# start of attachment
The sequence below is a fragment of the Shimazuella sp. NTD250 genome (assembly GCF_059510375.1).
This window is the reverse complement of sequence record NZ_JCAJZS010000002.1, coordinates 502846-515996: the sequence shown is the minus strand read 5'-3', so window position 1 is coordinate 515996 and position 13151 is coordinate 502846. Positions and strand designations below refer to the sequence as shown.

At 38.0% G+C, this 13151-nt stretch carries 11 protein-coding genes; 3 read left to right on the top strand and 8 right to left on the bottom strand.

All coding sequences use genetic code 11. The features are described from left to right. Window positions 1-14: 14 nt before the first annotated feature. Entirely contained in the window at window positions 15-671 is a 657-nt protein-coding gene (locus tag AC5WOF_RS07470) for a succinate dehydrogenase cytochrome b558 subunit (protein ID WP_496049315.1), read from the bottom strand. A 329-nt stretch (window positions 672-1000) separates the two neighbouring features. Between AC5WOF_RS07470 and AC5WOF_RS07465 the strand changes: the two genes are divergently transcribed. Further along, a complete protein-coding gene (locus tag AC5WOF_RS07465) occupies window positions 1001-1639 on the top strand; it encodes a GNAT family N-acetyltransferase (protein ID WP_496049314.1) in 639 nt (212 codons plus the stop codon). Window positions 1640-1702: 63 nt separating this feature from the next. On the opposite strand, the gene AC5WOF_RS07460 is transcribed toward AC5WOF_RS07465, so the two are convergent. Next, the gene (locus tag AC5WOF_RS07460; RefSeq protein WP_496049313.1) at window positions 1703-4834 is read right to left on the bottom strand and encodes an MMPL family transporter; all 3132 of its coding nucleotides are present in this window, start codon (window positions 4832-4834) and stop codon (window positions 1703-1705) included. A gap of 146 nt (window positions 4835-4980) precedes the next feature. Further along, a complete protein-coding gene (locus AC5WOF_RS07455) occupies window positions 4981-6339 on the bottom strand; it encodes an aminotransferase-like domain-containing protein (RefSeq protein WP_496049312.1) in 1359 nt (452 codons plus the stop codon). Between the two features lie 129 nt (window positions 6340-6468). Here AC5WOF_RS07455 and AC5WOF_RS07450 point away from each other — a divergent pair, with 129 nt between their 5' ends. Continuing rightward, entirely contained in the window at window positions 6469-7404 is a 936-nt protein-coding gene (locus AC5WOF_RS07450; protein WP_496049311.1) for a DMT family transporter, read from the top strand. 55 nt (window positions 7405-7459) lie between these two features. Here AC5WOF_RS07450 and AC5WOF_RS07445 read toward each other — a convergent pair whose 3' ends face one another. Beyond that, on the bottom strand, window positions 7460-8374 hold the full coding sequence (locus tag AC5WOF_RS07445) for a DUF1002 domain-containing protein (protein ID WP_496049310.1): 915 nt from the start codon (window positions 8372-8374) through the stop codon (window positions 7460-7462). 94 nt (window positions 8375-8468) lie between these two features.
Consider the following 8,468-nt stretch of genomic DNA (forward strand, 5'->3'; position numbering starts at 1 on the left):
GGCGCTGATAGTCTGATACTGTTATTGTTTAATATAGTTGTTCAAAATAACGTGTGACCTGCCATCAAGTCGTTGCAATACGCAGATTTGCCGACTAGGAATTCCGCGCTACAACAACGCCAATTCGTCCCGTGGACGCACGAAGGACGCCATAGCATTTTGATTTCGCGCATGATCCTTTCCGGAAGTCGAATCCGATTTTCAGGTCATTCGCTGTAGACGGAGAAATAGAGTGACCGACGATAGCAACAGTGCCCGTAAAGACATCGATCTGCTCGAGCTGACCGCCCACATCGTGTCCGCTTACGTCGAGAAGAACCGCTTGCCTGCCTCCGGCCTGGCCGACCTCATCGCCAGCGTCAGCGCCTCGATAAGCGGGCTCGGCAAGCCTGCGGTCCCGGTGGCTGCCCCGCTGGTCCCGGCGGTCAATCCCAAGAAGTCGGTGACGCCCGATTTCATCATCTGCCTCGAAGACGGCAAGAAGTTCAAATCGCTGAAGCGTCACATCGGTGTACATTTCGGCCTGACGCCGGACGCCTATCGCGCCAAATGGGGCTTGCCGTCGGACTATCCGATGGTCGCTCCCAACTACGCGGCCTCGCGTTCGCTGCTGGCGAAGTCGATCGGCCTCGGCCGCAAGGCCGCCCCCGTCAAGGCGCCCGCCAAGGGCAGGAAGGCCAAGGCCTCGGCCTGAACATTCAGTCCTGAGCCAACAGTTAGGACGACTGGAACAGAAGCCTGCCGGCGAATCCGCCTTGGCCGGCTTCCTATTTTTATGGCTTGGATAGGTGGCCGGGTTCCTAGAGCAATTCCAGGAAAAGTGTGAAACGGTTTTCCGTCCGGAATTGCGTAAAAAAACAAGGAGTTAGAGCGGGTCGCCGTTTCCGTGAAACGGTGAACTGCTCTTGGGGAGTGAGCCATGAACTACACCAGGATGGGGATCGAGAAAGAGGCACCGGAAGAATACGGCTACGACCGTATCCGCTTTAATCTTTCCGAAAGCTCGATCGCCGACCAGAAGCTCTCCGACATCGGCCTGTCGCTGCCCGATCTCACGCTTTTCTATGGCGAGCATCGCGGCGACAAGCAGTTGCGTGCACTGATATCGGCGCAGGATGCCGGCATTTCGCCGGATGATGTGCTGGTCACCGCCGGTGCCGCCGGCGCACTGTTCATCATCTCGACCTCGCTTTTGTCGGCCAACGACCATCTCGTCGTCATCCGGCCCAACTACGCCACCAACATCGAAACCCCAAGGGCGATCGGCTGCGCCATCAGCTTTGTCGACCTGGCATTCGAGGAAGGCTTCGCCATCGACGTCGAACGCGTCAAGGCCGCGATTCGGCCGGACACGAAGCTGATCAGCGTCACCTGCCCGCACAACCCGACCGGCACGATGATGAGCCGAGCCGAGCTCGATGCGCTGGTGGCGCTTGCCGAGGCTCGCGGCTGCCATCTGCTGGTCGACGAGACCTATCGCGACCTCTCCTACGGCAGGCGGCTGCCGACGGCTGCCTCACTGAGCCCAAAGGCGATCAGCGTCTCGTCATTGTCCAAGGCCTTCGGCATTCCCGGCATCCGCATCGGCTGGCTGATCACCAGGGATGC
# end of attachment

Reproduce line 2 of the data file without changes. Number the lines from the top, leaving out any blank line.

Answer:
This window is the reverse complement of sequence record NZ_JCAJZS010000002.1, coordinates 502846-515996: the sequence shown is the minus strand read 5'-3', so window position 1 is coordinate 515996 and position 13151 is coordinate 502846. Positions and strand designations below refer to the sequence as shown.